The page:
Just 1.3% of NYC COVID Cases Are Coming From Restaurants. Why Has Cuomo Banned Indoor Dining?
I was walking down Greenwich Avenue in New York City’s West Village last week when I saw something poignant: dining tables at the curb, set with white linen and electric candles. It was only 5:30 p.m. but already dark, which might have added to the romance, and I guess it did, if you don’t mind eating outside when it’s 35 degrees out.
The restaurant was one of nine open along a two-block stretch of Greenwich between Sixth and Seventh Avenues, each trying to navigate Gov. Andrew Cuomo’s edict, set in September, requiring New York City restaurants to operate at only 25 percent indoor capacity. Last week he took it even further: As of December 14 and until further notice, there will be no indoor dining permitted whatsoever. His reasoning? With COVID-19 hospitalization rates rising, any potential source of transmission must be eliminated.
This would appear not to be very educated guesswork. The latest transmission data show that 74 percent of new COVID-19 cases come from private in-home gatherings, and only 1.3 percent from bars and restaurants. Seeing as they cannot (yet) prevent individuals from being inside their own homes, officials instead press on with a series of decisions that have battered the restaurant industry since March, when eateries were first ordered to close. At that time, establishments got creative: They pivoted to takeout, they sold cocktails on the street, anything to keep some money coming in until they could reopen. Such tactics were not enough. As reported by Eater NYC, more than 1,000 restaurants permanently closed between March and November.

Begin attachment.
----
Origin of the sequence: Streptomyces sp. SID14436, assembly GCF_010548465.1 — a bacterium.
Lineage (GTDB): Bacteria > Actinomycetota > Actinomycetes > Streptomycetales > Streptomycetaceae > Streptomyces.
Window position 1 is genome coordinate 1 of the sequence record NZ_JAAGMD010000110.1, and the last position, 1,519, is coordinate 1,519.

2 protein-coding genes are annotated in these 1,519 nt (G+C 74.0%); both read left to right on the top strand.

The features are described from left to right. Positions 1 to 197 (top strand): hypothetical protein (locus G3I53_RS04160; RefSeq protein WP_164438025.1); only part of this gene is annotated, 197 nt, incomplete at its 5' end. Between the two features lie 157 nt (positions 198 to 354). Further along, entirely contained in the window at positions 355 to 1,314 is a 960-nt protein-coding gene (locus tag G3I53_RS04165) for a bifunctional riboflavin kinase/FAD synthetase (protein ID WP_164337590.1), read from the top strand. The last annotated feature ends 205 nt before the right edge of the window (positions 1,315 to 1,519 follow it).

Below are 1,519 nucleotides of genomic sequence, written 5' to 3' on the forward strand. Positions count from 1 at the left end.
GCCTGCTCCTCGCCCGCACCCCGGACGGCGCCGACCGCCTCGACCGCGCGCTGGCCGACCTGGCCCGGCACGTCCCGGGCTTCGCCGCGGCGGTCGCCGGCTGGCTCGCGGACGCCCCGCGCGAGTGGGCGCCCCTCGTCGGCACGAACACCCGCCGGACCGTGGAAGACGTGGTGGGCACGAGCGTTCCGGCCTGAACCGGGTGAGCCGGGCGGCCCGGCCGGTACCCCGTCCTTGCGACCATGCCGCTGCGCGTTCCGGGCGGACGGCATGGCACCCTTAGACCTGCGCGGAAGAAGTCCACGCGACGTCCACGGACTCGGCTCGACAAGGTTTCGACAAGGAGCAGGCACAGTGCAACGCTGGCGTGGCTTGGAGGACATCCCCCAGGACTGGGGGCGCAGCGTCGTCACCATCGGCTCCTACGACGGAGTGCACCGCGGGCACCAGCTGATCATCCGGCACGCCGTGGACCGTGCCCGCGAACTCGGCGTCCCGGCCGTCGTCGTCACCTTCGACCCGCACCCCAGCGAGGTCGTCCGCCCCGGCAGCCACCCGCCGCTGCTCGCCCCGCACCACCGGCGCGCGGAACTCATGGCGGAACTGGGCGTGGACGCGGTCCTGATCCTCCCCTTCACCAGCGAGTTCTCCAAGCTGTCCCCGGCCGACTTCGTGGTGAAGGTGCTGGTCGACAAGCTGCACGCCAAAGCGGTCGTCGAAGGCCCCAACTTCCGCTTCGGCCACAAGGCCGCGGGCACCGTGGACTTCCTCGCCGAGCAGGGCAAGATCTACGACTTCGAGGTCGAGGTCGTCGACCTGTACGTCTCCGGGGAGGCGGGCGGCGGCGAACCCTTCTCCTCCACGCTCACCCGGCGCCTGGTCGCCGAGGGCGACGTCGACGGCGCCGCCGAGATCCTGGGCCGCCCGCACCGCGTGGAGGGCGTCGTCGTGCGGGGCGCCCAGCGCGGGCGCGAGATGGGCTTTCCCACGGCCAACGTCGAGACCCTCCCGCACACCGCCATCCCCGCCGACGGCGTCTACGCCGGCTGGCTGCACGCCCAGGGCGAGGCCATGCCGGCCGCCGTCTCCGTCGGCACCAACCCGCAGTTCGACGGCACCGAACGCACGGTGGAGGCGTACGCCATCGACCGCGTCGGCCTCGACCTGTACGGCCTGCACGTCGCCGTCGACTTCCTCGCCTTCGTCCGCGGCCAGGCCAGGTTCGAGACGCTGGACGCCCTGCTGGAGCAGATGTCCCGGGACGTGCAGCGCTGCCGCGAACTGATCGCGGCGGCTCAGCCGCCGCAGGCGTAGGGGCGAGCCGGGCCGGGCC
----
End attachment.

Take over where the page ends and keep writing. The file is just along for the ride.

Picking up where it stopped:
Restaurateurs’ main gambit, however, has been to erect curbside dining structures. While a source of irritation for anyone looking for a parking spot, they’ve been a welcome sign of normalcy in a not-normal time. They also make the streets look festive, especially at night, all lit up and ready for patrons. And yet, when I started my walk down Greenwich, every table at every restaurant was empty.
“This has been the biggest challenge that we’ve ever had, I think,” said Rick Salas, manager at Elephant & Castle, which installed curbside dining a few months ago. “We do have heaters out there but of course, when it gets really cold, I don’t know how effective it’s going to be. I mean, it’s amazing that there are brave souls that don’t mind the weather.”
A mainstay on the New York dining scene––he worked at Keens Steakhouse in midtown Manhattan before coming to Elephant & Castle 28 years ago––Salas showed admirable forbearance at the city’s restaurants being used as a test balloon, if not a punching bag.
“I can understand that this has been a stressful situation, for every agency in the city,” he said. “I know that they’re lacking in not enough people, so we’re trying to be as understanding as possible. It’s difficult. We’re basically staying open to keep ourselves out there and making money, obviously, and keep as many people employed as possible.”
New York state does not appear to share these concerns, instead instituting new requirements that would seem to have little to do with preventing the spread of COVID-19. In July, for instance, state officials required bars to start serving food. This seems both arbitrary and cruel, to require businesses barely hanging on to invest in cooking equipment and learn how to use it. Last month came the order that any “roadside seating” must be tricked out by December 15 with “sandbags, reflector tape, snow sticks, and plastic barriers,” which the city would provide free of charge. Thoughtful, except one restau
Article from Latest – Reason.com